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b5 in "7" (dominant) chords

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I'm starting to experiment with this and it's confusing me. I'm not finding it intuitive. It's like I'm unsure whether the b5 I'm about to play will sound good or horrible until I do it.


For example, the other day I was trying this b5 over the V7 of a blues tune (key's b2 / #1). It sounded pretty bad to me and I don't understand why, so I kept trying, but I didn't manage to make it work.


I'm still trying to find a reason:


Possible reason #1: the tone clashes with the chord.


I fail to see how, as this tone can be seen as a #4 (lydian dominant standpoint). Moreover, the #5 (key's b3, therefore part of the blues scale) sounded alright to me, even though I bet the guy on comping guitar was most likely playing the ♮5, which may be problematic. Despite that, it seemed to work way better than the b5. (I used the whole tone scale over V7 a few choruses to keep trying both 5ths.)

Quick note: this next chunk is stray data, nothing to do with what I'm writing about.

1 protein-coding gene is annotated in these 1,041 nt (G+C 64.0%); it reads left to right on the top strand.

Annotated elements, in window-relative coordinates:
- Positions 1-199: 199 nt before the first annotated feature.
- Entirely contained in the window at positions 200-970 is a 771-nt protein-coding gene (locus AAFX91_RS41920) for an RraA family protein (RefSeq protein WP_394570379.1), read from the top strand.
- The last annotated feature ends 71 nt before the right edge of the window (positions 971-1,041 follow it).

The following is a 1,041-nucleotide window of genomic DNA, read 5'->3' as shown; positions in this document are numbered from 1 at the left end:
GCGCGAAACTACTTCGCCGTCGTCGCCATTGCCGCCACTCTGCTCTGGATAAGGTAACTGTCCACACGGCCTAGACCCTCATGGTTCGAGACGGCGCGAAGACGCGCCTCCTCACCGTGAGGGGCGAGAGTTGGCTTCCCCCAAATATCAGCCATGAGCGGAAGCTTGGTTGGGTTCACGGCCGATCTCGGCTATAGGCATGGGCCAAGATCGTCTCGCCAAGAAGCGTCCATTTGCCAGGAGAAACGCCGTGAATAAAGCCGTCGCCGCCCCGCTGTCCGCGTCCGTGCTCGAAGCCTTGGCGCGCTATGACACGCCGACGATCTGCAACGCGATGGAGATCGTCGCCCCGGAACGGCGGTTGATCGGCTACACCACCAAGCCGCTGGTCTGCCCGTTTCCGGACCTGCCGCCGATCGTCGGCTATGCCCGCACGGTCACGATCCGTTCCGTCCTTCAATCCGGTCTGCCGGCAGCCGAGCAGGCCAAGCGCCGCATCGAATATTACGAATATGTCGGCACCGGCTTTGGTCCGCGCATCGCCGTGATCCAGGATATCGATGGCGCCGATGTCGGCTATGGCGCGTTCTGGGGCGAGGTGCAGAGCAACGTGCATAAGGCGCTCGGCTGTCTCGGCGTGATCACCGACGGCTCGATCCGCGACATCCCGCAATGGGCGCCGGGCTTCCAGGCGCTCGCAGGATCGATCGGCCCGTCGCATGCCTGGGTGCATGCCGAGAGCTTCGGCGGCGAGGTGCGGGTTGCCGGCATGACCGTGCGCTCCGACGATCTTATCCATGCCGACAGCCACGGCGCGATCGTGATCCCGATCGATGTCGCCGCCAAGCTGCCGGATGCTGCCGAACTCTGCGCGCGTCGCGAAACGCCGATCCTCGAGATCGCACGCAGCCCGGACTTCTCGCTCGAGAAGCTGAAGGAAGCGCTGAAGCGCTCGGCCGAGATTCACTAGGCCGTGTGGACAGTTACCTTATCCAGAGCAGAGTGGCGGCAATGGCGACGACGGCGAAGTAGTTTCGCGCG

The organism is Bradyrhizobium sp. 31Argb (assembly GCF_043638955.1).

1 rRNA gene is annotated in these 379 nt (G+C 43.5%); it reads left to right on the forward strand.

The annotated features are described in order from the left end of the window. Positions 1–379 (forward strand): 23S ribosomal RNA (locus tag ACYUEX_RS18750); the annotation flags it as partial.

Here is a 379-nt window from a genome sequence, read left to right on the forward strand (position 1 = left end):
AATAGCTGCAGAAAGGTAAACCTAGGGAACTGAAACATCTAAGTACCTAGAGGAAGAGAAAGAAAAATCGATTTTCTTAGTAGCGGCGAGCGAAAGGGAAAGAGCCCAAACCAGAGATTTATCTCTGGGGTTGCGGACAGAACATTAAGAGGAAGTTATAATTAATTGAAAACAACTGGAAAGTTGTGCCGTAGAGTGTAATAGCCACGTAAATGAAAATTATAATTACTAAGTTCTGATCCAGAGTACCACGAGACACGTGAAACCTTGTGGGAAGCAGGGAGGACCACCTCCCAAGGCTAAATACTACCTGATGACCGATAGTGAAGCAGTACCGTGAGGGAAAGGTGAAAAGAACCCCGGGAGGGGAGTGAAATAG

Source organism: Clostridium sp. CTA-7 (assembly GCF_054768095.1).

Possible reason #2: the tone is both


-Not diatonic (i.e. not part of the key signature or the part of the blues scale).

-Not a chord tone.


Not a valid reason, as I've seen this very scenario working beautifully before. Examples:

a) In a major tune, 11 over IVm (key's b7).

b) In a major tune, #4 over I, or ♮6 over VIm (key's #4).

c) In a minor tune, ♮9 over V7 (key's ♮6, i.e. melodic minor sound).


What are your thoughts and experiences with this?

Edited by alez

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